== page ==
WAGNER: PARSIFAL SUITE

CONSTRUCTED BY ANDREW GOURLAY

 
 

Hire Information

Instrumentation:
3.4(3+cor).4(3+bass).4(3+contra) - 4.3.3.1 - T+1(very deep field drum, bells*) - 2hp - str.

Duration: c. 45 minutes

Contact Ian Mylett at Schott Music for a score and hire information: ian.mylett@schott-music.com

*A sampler is available for hire for the Parsifal Bells, which is playable by the percussionist.  Ask Schott Music for details.


Programme note

 

Parsifal surely contains some of Wagner’s greatest orchestral writing, yet there is little orchestral-only material currently available for concert performance.  The opening prelude is a staple, often performed in combination with the Good Friday Music, but I know of no suite of a significantly longer duration that has been produced to my liking.

 

I therefore set about constructing an orchestral suite that would give us more time to settle into the music of Parsifal.  The result is 45 minutes of continuous music from the opera.

 

From the opening prelude, we move to the grandeur of Act 3 Scene 1, the Good Friday Music, during which Parsifal is anointed King of the Grail. A solo oboe guides us through the following passage for gentle strings and woodwinds, accompanying Parsifal as he admires the beauty of the woods and meadow, which are glowing in the morning light. The sound of midday bells begins Wagner’s own transition to Scene 2, as the forest scene dramatically transforms into the mighty hall of the castle of the Grail.  The knights process in from both sides, carrying the wounded Amfortas and the coffin of Titurel.  We move to the Act 3 prelude, followed by the prelude to Act 2, “Klingsor’s Magic Castle”.  Next, the scene change from Act 1, in which Gurnemanz leads Parsifal through the rocky walls and (as in Act 3) the forest magically transforms into the great hall of the Grail.  We return to Act 3 for a brief bridge passage (for timpani, hushed brass, and pizzicato strings), which accompanies the ominous figure of Parsifal as he emerges from the forest fully covered in black armour.  This passage navigates us to the final scene, and the opera’s natural conclusion. Parsifal holds aloft his holy spear, with which he has healed Amfortas.  He takes the Grail, which glows brighter and brighter, and swings it in blessing.  “Miracle of supreme salvation!"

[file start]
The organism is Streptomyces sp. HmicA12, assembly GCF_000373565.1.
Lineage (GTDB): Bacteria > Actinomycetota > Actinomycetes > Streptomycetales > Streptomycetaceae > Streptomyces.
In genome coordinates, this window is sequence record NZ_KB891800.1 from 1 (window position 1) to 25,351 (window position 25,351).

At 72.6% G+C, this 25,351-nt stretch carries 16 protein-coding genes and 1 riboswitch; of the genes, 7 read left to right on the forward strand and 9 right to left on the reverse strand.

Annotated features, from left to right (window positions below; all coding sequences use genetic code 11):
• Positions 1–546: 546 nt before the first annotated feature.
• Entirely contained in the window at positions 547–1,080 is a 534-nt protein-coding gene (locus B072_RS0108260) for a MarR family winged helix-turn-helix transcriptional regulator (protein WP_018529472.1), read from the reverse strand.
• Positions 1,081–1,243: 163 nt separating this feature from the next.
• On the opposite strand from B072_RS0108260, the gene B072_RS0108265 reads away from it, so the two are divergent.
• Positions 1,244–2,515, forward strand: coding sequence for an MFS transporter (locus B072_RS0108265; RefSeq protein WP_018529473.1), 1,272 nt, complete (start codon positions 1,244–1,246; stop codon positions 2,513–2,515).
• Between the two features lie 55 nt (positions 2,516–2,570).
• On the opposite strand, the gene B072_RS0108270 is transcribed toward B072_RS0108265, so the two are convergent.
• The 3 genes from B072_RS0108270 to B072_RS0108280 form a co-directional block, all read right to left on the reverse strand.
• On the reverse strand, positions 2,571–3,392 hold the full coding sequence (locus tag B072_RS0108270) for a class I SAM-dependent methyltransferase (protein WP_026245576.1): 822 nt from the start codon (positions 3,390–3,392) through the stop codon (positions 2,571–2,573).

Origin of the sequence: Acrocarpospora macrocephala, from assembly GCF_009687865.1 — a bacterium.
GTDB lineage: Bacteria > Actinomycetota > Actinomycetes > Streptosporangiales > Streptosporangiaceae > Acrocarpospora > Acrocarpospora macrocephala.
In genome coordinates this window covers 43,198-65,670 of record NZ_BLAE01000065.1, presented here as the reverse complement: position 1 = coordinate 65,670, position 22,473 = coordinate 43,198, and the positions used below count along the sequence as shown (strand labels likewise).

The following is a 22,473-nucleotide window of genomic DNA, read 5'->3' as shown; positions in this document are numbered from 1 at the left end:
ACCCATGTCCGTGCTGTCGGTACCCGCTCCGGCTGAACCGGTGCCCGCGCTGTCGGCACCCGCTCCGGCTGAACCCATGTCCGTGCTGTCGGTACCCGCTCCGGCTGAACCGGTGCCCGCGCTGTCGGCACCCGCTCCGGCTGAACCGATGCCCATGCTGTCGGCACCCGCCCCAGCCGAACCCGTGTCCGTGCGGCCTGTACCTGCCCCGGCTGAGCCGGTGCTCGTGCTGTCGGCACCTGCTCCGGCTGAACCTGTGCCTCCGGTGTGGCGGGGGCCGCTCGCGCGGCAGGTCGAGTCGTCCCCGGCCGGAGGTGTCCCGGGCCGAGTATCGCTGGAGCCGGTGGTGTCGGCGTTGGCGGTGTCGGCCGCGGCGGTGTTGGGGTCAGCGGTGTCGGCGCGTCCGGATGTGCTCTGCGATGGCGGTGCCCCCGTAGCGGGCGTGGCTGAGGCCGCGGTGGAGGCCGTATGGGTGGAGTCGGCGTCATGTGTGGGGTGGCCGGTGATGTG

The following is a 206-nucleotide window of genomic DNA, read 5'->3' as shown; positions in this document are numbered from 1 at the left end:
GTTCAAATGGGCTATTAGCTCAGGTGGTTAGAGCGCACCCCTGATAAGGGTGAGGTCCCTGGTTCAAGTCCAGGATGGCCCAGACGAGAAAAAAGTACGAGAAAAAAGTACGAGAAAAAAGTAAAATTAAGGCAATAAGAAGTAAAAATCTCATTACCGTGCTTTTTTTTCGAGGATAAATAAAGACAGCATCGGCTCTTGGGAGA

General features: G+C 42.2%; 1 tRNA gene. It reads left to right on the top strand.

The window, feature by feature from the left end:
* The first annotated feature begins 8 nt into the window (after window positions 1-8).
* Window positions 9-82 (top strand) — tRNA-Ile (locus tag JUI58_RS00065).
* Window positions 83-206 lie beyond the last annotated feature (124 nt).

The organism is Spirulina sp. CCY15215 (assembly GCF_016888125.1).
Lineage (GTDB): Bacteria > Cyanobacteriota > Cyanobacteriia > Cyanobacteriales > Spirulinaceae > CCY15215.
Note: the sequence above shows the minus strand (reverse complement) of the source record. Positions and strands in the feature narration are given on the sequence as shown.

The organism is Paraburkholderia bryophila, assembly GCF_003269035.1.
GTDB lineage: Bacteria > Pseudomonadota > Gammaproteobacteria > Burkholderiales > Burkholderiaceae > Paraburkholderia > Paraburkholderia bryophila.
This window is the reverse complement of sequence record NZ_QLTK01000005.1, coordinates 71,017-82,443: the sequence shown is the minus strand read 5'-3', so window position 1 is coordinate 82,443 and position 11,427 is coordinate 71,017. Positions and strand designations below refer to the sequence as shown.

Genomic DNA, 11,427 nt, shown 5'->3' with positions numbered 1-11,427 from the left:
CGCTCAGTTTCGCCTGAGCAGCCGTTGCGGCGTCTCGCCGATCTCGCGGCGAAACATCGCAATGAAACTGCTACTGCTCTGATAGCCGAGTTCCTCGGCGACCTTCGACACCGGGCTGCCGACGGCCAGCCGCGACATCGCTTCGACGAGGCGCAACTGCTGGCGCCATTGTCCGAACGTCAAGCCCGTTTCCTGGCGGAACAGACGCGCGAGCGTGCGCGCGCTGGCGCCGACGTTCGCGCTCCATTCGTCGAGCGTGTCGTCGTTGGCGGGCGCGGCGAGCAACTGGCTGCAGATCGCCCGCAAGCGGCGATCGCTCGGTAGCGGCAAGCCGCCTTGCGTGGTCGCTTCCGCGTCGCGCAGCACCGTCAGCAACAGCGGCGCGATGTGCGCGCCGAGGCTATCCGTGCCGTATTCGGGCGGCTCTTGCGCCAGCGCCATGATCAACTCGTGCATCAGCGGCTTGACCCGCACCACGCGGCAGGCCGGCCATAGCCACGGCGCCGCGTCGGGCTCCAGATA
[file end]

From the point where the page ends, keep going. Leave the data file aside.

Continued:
This project has been a labour of love, and I sincerely hope that it might be a useful addition to the orchestral repertoire.  

A.G.